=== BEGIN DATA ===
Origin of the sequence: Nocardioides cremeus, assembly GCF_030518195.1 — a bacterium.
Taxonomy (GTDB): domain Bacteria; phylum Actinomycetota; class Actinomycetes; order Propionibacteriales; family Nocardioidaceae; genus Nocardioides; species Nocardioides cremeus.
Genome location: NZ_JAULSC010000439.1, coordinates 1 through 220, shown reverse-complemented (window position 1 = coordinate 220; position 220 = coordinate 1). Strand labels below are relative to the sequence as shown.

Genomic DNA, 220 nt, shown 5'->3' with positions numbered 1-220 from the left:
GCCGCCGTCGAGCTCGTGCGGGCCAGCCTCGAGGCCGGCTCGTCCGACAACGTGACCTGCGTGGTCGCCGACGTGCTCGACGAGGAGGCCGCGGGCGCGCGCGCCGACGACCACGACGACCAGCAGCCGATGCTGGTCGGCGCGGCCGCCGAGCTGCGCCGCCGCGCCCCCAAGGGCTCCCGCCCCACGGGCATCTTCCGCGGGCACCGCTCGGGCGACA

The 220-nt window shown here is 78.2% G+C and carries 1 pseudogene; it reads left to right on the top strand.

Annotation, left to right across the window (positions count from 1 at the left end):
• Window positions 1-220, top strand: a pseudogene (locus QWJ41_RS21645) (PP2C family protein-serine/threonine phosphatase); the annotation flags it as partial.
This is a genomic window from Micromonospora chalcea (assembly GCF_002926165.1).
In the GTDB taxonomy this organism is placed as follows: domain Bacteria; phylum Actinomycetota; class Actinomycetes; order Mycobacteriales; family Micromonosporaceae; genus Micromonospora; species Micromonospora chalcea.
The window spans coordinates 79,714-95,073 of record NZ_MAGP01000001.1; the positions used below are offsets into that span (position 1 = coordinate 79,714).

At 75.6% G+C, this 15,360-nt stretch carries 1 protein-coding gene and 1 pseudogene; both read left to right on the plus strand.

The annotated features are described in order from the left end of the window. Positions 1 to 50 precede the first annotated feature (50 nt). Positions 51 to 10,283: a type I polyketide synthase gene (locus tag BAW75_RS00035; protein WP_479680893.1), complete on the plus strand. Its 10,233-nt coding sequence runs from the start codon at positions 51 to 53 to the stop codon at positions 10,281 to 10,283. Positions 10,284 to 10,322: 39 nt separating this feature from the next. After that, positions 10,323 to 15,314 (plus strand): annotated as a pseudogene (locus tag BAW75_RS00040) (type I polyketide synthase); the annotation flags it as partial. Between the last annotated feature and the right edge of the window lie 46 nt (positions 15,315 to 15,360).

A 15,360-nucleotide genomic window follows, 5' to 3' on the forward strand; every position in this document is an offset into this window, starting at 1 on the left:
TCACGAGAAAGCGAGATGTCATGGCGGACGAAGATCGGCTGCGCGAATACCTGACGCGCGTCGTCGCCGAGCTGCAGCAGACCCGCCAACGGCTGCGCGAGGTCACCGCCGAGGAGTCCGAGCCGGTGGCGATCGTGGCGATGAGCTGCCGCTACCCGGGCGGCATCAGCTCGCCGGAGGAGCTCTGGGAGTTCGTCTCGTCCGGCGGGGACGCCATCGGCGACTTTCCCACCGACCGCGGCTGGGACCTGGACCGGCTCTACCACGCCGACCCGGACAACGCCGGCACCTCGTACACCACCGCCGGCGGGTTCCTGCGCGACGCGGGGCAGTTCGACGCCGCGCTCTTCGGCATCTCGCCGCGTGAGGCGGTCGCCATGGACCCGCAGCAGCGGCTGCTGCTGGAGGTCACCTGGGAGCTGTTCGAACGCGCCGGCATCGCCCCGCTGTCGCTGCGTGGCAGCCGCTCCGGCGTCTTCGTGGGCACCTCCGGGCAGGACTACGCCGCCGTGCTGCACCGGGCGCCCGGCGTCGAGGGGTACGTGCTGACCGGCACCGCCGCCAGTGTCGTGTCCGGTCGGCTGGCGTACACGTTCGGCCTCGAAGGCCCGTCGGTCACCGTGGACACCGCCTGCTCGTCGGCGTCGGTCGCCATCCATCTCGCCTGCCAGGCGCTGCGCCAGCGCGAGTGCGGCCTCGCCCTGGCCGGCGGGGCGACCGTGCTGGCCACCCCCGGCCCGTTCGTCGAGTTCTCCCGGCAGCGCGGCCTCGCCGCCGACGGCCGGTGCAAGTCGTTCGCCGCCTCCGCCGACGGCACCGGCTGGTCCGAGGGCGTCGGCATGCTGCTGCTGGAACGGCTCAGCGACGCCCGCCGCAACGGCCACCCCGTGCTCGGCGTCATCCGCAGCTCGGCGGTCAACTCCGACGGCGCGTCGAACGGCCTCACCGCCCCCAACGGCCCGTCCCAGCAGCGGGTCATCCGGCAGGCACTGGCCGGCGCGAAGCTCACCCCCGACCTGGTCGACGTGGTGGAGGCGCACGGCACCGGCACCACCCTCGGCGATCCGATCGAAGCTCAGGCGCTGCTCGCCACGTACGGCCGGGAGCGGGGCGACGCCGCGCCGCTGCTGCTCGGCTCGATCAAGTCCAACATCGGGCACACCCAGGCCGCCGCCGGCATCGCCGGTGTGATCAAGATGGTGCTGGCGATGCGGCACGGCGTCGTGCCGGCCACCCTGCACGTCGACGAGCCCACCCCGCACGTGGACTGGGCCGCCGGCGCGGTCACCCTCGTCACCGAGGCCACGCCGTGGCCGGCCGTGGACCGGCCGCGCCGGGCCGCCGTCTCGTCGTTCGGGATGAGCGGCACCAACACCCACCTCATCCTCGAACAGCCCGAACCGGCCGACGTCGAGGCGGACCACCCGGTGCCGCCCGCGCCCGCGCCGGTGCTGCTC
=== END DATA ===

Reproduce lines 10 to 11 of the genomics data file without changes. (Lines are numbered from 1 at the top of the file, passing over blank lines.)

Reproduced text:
In the GTDB taxonomy this organism is placed as follows: domain Bacteria; phylum Actinomycetota; class Actinomycetes; order Mycobacteriales; family Micromonosporaceae; genus Micromonospora; species Micromonospora chalcea.
The window spans coordinates 79,714-95,073 of record NZ_MAGP01000001.1; the positions used below are offsets into that span (position 1 = coordinate 79,714).